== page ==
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JUDAISM AND LIBERATION THEOLOGY: POLITICAL PERVERSION OF AN ANCIENT CREED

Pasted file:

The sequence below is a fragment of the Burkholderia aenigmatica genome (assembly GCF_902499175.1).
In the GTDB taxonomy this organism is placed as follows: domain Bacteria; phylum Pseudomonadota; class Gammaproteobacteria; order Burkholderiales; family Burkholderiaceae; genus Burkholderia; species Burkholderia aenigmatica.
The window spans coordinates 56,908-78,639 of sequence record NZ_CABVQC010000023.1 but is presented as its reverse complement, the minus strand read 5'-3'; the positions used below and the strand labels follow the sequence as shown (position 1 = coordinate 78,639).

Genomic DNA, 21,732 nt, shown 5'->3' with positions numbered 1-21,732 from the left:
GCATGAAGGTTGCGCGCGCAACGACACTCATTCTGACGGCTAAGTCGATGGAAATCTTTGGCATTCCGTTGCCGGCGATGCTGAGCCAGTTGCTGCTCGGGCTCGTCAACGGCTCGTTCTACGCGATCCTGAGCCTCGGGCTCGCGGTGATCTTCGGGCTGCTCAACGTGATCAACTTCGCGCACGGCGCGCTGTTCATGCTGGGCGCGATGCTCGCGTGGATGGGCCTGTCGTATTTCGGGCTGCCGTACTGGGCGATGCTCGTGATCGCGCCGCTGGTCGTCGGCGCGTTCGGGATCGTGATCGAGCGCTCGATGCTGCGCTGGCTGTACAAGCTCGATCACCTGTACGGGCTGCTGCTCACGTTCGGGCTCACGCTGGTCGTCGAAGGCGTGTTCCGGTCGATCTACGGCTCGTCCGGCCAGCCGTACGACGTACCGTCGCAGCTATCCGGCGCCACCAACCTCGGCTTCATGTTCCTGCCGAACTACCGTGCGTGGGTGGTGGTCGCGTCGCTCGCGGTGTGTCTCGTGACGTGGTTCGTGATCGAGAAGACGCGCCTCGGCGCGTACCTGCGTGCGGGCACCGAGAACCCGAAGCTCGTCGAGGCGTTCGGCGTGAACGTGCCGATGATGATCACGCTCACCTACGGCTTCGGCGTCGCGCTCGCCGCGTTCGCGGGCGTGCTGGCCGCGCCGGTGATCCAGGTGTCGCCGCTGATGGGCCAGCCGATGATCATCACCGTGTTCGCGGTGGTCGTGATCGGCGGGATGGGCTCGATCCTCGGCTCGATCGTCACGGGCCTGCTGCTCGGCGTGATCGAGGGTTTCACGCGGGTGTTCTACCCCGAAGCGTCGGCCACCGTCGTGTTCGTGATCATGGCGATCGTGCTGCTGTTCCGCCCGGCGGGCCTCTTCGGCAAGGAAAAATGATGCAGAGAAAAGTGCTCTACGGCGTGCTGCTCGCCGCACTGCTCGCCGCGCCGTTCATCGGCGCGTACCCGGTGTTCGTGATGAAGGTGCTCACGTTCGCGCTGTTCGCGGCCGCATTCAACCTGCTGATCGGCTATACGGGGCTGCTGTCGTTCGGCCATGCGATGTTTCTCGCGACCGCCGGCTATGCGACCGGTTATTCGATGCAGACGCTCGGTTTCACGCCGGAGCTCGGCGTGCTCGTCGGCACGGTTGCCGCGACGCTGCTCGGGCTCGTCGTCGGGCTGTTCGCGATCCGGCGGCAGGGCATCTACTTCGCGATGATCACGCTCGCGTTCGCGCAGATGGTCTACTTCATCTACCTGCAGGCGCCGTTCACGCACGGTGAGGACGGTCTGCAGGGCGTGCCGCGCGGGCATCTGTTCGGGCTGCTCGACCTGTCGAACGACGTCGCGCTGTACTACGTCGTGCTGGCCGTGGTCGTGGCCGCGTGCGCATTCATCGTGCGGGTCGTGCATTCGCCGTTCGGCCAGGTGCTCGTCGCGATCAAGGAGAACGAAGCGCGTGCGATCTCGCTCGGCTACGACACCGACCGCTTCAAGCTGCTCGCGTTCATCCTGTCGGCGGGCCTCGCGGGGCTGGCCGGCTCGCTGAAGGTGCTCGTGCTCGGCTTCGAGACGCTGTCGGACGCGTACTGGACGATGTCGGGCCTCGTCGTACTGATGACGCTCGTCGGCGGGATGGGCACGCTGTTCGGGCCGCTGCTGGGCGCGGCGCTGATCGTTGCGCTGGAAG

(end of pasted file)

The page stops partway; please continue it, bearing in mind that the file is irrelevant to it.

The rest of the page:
by Don Feder Last December, a conference sponsored by Tikkun m agazine brought 1,500 Jewish leftists to Manhattan to explore ways of reconciling Judaism with progressive politics. On April 16, the Passover Peace Coalition held a rally in New York, addressed by Ed Asner among other dignitaries, which called for the cr e ation of a Palestinian state. At the same time, Tikkun published its Passover Haggadah. The seder's traditional four questions are rewritten to radicalize the service. To the query: "Why do we break the matzah in two?" this response is offered: "Because t h e bread of affliction becomes the bread of freedom - when we share it. The Land of Israel, which gives bread to two peoples, must be divided in two .... 22 These are but two of -the most recent expressions of the influence of liberation theology on the th i nking of Jewish radicals. 'Me pernicious doctrine, which exerts a powerful influence on the politics of the Christian left, is seeking a foothold in the Jewish community. Though a negation of Torah values, as well as a dire threat to both Israel and the s u rvival of the Jewish people, it is hailed as the consummate application of Jewish ethics to international affairs. Borrowed from Avant-Garde Christianity. Formulated by Latin American theologians seeking a spiritual rationale for their radical politics, l i beration theology has taken avant-garde Christianity by storm, making significant inroads in the main line Protestant denominations (the National Council of Churches has become a virtual cheering section for the creed) and the more politicized Catholic or d ers (the Jesuits and Maryknollers in particular). Now it is being marketed to American Jewry under a kosher label. It is, in fact, as kosher as a roast pig, stuffed with shellfish, served on Yom Kippur. In the past two years, the B'nai B'rith Jewish Book C lub, perhaps the largest book distributor of its kind, has offered no fewer than three works touting Hebraic liberationism: Judaism And Global Survival by Richard H. Schwartz, On Earth As It Is In Heaven: Jews, Christians and Liberation 77teology by Dan C o hn-Sherbock and Toward A Jewish Theology of Liberation by Mark Ellis. Significantly, the latter were published by Orbis Books, subsidiary of the Maryknoll order, fount of liberation theology in North America. Jewish liberation theology has its own journal , the aforementioned Tikkun, a bimonthly slick magazine, and its revolutionary vanguard, the New Jewish Agenda. The NJA, while relatively small (with a following of perhaps 5,000), has secured membership in the Jewish Community Relations Councils of Los An g eles, Detroit, and half a dozen other cities. Divinely Ordained Struggle. Liberationism is an attempt to merge Scriptures with Marxist dogma. The Exodus story is viewed as a paradigm for revolutionary socialist movements in the third world. Just as G-d or dained the manumission of the Children of